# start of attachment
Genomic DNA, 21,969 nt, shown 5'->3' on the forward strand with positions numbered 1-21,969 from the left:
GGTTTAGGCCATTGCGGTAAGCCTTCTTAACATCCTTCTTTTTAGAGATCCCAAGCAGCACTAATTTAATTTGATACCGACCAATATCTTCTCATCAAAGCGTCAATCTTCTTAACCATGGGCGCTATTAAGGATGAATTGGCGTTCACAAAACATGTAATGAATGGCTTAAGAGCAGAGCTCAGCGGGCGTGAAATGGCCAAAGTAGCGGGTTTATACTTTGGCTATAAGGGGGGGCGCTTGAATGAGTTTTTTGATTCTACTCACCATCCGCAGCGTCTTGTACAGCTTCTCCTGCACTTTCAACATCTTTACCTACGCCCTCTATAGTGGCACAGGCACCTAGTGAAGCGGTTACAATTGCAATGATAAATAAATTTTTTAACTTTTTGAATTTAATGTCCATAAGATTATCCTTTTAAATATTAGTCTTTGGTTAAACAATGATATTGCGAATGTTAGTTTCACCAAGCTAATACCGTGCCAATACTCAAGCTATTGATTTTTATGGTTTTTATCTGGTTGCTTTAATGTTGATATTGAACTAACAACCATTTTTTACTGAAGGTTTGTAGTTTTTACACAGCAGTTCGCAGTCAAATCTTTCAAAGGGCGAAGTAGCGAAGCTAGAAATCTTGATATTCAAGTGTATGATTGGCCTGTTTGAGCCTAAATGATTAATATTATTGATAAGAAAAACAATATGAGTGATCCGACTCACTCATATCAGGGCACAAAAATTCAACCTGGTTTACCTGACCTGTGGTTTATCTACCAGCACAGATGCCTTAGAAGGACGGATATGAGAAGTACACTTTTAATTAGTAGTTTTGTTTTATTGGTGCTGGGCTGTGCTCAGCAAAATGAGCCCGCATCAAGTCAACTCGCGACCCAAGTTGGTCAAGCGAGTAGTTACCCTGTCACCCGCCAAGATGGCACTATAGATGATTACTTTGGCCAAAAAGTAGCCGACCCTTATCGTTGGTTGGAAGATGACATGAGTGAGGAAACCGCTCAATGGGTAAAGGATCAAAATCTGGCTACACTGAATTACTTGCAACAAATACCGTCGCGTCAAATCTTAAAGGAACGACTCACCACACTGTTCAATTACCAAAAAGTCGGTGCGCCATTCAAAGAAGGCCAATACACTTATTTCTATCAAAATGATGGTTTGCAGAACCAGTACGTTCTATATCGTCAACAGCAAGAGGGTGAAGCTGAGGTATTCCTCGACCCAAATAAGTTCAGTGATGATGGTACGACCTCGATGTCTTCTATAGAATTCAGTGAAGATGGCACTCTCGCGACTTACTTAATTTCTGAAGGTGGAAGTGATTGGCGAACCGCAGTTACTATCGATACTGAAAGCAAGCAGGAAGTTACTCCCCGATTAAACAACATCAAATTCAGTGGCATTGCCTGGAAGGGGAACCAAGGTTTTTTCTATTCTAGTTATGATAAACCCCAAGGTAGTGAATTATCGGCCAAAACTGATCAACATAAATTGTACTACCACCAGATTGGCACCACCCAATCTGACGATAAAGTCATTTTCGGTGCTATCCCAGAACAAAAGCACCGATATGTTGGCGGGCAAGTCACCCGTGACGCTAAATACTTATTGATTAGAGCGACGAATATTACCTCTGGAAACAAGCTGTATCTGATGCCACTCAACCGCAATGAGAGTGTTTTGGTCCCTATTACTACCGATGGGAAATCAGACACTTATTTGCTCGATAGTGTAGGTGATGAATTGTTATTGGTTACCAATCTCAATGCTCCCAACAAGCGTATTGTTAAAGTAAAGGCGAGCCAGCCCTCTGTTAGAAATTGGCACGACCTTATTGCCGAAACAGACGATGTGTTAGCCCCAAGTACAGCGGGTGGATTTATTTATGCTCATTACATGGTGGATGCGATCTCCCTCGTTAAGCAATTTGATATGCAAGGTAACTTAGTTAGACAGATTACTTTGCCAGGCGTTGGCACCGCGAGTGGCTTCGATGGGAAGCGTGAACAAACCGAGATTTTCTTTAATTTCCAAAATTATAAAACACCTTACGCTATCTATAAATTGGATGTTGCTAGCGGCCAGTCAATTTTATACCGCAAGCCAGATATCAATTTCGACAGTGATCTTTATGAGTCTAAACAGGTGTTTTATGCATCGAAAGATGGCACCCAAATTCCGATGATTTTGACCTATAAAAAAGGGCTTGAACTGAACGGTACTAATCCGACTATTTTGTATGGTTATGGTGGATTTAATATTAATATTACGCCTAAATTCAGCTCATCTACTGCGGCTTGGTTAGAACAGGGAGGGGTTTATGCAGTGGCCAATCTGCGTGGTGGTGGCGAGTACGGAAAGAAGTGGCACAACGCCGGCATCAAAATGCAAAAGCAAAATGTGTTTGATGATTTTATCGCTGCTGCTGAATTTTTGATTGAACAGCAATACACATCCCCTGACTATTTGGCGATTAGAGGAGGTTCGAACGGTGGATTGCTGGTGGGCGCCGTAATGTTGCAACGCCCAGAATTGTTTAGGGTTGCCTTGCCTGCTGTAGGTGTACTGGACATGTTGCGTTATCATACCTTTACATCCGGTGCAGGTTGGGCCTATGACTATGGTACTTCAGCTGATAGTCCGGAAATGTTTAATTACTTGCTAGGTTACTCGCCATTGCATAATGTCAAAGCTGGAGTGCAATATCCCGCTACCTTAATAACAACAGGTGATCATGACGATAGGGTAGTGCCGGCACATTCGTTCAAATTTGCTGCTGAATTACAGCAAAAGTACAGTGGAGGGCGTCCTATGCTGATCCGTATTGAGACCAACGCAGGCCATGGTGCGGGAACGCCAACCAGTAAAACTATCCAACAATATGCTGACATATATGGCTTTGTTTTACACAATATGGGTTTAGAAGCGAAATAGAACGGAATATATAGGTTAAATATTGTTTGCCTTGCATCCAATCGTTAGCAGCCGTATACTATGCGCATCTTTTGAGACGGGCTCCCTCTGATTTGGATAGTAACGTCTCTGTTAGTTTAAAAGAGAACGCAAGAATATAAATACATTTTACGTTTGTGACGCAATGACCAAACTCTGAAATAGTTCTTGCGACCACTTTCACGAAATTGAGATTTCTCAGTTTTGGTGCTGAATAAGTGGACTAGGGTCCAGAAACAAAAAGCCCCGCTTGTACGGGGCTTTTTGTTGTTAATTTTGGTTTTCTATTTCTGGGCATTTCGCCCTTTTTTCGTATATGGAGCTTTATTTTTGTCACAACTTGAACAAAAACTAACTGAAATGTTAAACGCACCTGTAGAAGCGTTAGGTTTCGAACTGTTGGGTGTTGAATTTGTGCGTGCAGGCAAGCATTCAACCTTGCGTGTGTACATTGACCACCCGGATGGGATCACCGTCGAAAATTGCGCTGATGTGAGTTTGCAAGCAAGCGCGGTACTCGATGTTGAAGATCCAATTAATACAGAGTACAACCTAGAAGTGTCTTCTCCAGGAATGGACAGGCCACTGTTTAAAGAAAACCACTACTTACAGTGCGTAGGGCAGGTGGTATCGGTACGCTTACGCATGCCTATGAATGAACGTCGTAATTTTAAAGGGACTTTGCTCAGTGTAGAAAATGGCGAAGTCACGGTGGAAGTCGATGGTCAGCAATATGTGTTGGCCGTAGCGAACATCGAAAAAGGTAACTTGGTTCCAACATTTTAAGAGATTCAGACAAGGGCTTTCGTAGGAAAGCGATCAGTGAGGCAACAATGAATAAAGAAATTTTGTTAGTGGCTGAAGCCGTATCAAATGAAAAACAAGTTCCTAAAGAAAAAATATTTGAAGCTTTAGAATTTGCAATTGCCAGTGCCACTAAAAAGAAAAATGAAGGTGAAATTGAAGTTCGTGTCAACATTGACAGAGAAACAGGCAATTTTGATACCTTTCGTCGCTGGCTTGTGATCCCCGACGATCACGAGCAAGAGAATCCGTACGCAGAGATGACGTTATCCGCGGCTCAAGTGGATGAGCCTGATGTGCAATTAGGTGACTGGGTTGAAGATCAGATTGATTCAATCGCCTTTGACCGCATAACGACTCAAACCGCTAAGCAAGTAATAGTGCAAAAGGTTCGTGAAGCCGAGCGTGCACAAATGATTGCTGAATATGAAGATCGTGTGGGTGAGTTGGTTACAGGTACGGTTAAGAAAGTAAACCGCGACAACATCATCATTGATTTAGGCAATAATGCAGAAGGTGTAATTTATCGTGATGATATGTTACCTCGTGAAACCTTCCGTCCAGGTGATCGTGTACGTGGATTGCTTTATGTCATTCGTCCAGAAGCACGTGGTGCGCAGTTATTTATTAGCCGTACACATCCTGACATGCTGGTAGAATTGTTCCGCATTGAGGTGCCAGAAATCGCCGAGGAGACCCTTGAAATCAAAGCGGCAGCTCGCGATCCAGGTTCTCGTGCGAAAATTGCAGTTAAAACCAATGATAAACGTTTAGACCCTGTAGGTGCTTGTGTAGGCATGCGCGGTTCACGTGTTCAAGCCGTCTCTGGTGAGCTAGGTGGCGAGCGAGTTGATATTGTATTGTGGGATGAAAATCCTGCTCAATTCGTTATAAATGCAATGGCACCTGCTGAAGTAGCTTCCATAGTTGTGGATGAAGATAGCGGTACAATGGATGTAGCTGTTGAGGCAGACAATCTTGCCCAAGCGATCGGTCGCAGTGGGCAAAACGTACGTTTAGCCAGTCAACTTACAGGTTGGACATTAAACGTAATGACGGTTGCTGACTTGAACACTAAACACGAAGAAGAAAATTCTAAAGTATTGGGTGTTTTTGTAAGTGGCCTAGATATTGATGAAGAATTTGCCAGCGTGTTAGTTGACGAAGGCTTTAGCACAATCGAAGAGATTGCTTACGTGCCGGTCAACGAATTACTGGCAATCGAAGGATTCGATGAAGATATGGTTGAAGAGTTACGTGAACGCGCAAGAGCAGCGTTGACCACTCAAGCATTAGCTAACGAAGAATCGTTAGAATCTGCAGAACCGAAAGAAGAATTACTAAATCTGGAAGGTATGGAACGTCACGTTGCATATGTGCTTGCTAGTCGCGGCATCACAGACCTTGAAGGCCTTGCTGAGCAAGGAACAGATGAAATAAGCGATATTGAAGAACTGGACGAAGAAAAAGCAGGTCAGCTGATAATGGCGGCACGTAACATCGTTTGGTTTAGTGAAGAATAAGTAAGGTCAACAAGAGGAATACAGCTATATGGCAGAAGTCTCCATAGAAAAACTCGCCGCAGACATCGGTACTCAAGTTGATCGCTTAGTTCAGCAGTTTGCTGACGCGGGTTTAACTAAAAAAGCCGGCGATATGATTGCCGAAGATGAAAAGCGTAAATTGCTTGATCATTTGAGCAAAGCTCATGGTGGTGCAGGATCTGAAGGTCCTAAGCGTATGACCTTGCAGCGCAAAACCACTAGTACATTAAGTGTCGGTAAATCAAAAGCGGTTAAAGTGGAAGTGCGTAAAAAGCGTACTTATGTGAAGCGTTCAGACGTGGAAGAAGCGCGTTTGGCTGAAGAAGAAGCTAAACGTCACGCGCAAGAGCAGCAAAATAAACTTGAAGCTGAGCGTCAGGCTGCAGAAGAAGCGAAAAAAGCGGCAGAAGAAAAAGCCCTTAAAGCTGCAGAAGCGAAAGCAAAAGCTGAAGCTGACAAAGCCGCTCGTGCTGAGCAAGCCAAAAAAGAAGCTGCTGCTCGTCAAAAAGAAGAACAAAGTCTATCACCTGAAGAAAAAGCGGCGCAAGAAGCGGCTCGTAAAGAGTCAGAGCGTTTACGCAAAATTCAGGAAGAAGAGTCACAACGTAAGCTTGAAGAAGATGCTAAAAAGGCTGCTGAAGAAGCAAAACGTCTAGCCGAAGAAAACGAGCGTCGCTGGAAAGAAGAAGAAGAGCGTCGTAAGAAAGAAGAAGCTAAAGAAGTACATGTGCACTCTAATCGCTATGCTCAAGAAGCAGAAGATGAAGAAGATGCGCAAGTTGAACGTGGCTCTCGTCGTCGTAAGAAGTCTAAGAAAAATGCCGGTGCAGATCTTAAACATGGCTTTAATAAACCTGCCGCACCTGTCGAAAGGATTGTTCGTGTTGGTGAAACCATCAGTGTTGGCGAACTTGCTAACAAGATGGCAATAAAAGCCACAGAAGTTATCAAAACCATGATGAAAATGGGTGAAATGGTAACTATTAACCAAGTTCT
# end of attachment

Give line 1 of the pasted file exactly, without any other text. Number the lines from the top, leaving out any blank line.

Genomic DNA, 21,969 nt, shown 5'->3' on the forward strand with positions numbered 1-21,969 from the left: